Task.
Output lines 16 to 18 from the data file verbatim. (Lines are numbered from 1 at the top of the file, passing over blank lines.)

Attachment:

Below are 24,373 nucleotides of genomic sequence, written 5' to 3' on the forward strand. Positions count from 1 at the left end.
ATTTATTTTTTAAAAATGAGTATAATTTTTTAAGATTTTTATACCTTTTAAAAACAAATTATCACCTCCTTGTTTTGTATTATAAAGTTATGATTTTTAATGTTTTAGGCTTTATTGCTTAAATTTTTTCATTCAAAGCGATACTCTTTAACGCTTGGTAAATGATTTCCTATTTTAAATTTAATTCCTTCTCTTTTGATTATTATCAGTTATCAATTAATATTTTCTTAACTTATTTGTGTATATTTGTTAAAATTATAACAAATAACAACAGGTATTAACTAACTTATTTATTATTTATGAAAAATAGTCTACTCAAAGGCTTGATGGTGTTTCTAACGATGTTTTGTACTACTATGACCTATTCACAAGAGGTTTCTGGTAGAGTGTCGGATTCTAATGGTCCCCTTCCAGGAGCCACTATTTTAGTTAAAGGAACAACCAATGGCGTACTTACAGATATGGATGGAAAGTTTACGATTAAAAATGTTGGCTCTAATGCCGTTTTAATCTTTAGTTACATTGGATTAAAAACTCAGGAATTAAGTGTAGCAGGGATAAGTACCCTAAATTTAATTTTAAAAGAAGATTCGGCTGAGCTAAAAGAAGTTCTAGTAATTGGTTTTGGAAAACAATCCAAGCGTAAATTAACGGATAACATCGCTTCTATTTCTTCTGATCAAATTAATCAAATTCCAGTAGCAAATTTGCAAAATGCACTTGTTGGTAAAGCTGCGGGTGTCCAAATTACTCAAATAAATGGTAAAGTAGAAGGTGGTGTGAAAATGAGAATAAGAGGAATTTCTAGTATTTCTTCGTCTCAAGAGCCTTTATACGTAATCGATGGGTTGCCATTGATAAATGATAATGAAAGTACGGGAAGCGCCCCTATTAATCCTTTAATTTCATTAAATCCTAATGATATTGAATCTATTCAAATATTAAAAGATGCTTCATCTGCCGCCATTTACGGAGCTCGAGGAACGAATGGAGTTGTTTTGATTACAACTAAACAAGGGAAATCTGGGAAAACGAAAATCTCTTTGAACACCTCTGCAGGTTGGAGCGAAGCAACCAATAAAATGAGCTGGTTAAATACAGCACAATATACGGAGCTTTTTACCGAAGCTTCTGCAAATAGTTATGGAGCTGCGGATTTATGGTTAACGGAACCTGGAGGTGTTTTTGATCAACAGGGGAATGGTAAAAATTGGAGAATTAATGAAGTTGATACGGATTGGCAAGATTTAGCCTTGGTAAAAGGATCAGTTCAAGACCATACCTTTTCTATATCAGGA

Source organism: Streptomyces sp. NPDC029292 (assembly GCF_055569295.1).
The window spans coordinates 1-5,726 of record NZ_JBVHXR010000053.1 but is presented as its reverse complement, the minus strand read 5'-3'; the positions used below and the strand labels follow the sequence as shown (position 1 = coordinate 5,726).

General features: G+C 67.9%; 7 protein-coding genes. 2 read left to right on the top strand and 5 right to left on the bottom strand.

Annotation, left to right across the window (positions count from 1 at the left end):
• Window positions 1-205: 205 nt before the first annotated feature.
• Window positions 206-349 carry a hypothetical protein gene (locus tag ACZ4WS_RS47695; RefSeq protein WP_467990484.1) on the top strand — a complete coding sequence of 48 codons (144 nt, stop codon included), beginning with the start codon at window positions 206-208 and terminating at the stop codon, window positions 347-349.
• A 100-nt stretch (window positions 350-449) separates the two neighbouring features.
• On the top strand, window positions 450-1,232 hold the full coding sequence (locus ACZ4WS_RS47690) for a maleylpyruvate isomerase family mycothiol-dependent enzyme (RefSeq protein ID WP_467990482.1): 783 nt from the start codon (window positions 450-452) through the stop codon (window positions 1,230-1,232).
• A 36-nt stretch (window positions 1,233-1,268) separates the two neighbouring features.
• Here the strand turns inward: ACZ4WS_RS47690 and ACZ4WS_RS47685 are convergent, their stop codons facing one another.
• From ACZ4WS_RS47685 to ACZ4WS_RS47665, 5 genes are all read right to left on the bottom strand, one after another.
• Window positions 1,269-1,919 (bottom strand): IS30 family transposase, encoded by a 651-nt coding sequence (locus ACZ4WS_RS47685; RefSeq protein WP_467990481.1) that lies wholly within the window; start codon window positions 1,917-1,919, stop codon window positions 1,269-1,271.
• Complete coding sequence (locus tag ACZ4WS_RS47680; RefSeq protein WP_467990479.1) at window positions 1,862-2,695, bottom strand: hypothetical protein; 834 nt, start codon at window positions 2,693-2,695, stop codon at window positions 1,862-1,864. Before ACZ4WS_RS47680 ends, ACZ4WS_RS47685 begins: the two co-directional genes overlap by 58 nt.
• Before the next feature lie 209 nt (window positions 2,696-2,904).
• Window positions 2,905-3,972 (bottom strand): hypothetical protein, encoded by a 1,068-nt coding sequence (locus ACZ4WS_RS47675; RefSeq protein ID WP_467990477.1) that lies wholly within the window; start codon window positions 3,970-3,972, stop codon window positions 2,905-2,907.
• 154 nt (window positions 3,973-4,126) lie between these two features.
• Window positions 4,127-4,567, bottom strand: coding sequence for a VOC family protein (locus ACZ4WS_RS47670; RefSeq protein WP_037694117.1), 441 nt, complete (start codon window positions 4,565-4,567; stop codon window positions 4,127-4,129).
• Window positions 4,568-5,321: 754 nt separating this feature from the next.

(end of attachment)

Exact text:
• Before the next feature lie 209 nt (window positions 2,696-2,904).
• Window positions 2,905-3,972 (bottom strand): hypothetical protein, encoded by a 1,068-nt coding sequence (locus ACZ4WS_RS47675; RefSeq protein ID WP_467990477.1) that lies wholly within the window; start codon window positions 3,970-3,972, stop codon window positions 2,905-2,907.
• 154 nt (window positions 3,973-4,126) lie between these two features.